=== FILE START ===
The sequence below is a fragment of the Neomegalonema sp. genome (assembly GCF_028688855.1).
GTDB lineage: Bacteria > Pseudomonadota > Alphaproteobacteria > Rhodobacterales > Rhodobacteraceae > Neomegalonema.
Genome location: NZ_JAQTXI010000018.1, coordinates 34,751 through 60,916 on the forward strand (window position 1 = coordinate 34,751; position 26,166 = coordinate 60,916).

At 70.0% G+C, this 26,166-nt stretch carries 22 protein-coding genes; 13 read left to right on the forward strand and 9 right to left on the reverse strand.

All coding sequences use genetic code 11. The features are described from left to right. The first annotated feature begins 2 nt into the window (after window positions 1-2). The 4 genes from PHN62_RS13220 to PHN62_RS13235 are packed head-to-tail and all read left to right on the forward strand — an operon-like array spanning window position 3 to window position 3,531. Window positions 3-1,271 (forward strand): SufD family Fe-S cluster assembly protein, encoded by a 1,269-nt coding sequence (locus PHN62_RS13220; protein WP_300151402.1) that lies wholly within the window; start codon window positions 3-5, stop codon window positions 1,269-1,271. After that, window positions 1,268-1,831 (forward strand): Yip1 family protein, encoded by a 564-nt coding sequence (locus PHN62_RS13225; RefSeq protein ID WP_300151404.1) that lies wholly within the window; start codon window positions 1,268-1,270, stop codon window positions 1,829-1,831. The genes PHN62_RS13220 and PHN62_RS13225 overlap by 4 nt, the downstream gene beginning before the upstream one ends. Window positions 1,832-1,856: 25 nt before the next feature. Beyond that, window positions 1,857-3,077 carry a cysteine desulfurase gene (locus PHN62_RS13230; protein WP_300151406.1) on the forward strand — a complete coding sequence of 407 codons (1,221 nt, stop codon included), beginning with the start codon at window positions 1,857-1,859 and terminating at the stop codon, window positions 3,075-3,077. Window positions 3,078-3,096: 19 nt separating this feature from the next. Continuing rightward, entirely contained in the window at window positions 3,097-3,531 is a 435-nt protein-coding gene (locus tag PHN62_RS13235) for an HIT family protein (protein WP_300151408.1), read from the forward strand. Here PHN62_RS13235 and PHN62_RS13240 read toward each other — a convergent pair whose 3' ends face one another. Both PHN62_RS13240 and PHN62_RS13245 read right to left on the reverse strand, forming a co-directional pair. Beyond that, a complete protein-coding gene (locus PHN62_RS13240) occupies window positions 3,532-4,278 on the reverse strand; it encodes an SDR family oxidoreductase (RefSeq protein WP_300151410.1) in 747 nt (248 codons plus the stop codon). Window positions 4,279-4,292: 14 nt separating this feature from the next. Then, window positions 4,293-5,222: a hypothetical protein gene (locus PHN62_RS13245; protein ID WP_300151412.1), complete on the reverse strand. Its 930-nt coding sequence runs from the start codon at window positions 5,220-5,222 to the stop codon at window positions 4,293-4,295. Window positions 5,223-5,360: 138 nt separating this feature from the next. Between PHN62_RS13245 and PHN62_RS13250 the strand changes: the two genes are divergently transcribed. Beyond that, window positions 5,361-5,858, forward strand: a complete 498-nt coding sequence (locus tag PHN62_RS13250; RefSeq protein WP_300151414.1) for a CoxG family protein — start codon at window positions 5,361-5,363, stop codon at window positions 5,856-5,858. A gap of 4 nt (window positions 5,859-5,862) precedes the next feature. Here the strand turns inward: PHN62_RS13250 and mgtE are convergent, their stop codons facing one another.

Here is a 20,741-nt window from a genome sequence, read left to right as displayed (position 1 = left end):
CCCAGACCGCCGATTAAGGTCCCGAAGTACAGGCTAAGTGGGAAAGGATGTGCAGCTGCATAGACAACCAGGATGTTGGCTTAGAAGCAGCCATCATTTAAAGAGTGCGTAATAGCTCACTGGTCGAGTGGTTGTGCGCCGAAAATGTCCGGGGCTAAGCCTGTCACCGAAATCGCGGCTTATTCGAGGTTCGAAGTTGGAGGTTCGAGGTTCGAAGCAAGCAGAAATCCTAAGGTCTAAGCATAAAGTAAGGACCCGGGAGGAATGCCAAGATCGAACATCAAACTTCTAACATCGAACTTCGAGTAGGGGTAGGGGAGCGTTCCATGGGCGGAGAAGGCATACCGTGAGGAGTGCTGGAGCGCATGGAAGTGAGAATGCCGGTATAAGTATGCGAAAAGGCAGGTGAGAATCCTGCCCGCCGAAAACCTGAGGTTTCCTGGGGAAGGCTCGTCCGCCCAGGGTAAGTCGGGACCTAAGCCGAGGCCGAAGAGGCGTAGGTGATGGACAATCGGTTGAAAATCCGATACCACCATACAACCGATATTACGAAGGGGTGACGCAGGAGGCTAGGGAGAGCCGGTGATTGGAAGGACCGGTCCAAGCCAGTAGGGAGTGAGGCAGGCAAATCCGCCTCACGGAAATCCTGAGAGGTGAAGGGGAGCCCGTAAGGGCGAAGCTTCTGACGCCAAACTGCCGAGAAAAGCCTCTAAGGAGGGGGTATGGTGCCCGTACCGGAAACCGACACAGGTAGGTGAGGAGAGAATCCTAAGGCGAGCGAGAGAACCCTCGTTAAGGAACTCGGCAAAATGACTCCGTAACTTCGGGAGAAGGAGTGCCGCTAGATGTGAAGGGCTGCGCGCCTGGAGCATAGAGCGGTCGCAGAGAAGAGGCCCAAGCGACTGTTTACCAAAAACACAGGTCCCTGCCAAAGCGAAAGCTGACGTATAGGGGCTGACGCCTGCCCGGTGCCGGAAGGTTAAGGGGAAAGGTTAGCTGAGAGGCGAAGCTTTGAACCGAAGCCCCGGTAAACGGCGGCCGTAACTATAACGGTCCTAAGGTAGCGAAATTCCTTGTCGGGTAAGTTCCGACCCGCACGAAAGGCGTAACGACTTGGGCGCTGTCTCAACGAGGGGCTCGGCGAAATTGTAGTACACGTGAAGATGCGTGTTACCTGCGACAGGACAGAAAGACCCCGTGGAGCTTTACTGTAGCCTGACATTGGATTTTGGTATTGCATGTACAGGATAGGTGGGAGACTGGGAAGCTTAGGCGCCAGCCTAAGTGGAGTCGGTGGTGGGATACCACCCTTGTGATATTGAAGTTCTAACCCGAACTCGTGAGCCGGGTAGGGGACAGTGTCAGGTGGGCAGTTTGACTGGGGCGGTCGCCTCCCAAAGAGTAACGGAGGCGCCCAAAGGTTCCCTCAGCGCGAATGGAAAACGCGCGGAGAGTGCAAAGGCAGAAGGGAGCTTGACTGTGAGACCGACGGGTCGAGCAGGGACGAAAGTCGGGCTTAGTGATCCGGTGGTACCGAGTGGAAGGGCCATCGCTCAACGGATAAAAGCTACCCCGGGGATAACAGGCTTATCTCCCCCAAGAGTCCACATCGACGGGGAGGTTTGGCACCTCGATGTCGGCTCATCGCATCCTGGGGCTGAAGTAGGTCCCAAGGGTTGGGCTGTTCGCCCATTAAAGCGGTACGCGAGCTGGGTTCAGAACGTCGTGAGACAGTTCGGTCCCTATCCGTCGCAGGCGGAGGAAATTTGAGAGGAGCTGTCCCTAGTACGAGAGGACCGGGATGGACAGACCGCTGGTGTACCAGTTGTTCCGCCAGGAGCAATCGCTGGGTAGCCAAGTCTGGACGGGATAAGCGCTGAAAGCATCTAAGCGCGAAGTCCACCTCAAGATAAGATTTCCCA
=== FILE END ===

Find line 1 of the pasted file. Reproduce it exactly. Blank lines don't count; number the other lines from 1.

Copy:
The sequence below is a fragment of the Neomegalonema sp. genome (assembly GCF_028688855.1).